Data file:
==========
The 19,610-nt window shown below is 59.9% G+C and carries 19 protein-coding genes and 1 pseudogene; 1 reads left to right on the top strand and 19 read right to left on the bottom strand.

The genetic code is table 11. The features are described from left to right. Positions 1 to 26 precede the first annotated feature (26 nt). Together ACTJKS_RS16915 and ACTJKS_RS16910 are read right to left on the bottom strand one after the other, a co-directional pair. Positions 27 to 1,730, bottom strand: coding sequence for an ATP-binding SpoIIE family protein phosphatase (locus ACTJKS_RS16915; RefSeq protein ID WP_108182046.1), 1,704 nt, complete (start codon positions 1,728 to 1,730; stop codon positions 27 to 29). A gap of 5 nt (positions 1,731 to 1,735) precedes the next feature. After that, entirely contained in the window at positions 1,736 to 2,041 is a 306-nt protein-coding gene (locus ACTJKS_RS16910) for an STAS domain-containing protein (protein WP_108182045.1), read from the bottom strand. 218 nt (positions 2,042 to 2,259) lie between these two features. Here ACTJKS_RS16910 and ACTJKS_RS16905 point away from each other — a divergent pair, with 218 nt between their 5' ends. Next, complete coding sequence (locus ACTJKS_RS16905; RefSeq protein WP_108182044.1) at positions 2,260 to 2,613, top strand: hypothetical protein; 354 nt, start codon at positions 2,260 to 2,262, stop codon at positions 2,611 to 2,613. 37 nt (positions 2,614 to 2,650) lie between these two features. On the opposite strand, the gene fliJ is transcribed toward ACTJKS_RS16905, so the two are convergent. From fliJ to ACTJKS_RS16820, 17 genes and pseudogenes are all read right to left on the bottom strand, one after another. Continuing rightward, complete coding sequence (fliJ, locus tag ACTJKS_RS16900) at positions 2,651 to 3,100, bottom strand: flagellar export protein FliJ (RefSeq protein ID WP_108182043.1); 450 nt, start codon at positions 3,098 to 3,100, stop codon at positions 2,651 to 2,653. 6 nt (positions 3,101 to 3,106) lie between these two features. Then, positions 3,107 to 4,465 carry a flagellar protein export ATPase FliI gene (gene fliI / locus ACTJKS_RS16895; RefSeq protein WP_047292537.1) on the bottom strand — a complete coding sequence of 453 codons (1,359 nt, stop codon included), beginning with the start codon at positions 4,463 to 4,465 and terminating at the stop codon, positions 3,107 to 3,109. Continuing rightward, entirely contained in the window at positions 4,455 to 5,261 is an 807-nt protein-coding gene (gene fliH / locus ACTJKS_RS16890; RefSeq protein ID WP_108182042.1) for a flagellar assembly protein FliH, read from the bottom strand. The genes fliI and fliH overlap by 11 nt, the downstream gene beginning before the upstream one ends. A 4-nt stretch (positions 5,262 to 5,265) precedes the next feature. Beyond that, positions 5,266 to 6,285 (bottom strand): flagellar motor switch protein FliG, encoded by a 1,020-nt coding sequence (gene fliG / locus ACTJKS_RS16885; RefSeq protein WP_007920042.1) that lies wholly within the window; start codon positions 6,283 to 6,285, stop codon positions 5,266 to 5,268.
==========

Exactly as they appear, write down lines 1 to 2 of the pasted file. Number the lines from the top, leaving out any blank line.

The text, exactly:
The 19,610-nt window shown below is 59.9% G+C and carries 19 protein-coding genes and 1 pseudogene; 1 reads left to right on the top strand and 19 read right to left on the bottom strand.

The genetic code is table 11. The features are described from left to right. Positions 1 to 26 precede the first annotated feature (26 nt). Together ACTJKS_RS16915 and ACTJKS_RS16910 are read right to left on the bottom strand one after the other, a co-directional pair. Positions 27 to 1,730, bottom strand: coding sequence for an ATP-binding SpoIIE family protein phosphatase (locus ACTJKS_RS16915; RefSeq protein ID WP_108182046.1), 1,704 nt, complete (start codon positions 1,728 to 1,730; stop codon positions 27 to 29). A gap of 5 nt (positions 1,731 to 1,735) precedes the next feature. After that, entirely contained in the window at positions 1,736 to 2,041 is a 306-nt protein-coding gene (locus ACTJKS_RS16910) for an STAS domain-containing protein (protein WP_108182045.1), read from the bottom strand. 218 nt (positions 2,042 to 2,259) lie between these two features. Here ACTJKS_RS16910 and ACTJKS_RS16905 point away from each other — a divergent pair, with 218 nt between their 5' ends. Next, complete coding sequence (locus ACTJKS_RS16905; RefSeq protein WP_108182044.1) at positions 2,260 to 2,613, top strand: hypothetical protein; 354 nt, start codon at positions 2,260 to 2,262, stop codon at positions 2,611 to 2,613. 37 nt (positions 2,614 to 2,650) lie between these two features. On the opposite strand, the gene fliJ is transcribed toward ACTJKS_RS16905, so the two are convergent. From fliJ to ACTJKS_RS16820, 17 genes and pseudogenes are all read right to left on the bottom strand, one after another. Continuing rightward, complete coding sequence (fliJ, locus tag ACTJKS_RS16900) at positions 2,651 to 3,100, bottom strand: flagellar export protein FliJ (RefSeq protein ID WP_108182043.1); 450 nt, start codon at positions 3,098 to 3,100, stop codon at positions 2,651 to 2,653. 6 nt (positions 3,101 to 3,106) lie between these two features. Then, positions 3,107 to 4,465 carry a flagellar protein export ATPase FliI gene (gene fliI / locus ACTJKS_RS16895; RefSeq protein WP_047292537.1) on the bottom strand — a complete coding sequence of 453 codons (1,359 nt, stop codon included), beginning with the start codon at positions 4,463 to 4,465 and terminating at the stop codon, positions 3,107 to 3,109. Continuing rightward, entirely contained in the window at positions 4,455 to 5,261 is an 807-nt protein-coding gene (gene fliH / locus ACTJKS_RS16890; RefSeq protein ID WP_108182042.1) for a flagellar assembly protein FliH, read from the bottom strand. The genes fliI and fliH overlap by 11 nt, the downstream gene beginning before the upstream one ends. A 4-nt stretch (positions 5,262 to 5,265) precedes the next feature. Beyond that, positions 5,266 to 6,285 (bottom strand): flagellar motor switch protein FliG, encoded by a 1,020-nt coding sequence (gene fliG / locus ACTJKS_RS16885; RefSeq protein WP_007920042.1) that lies wholly within the window; start codon positions 6,283 to 6,285, stop codon positions 5,266 to 5,268.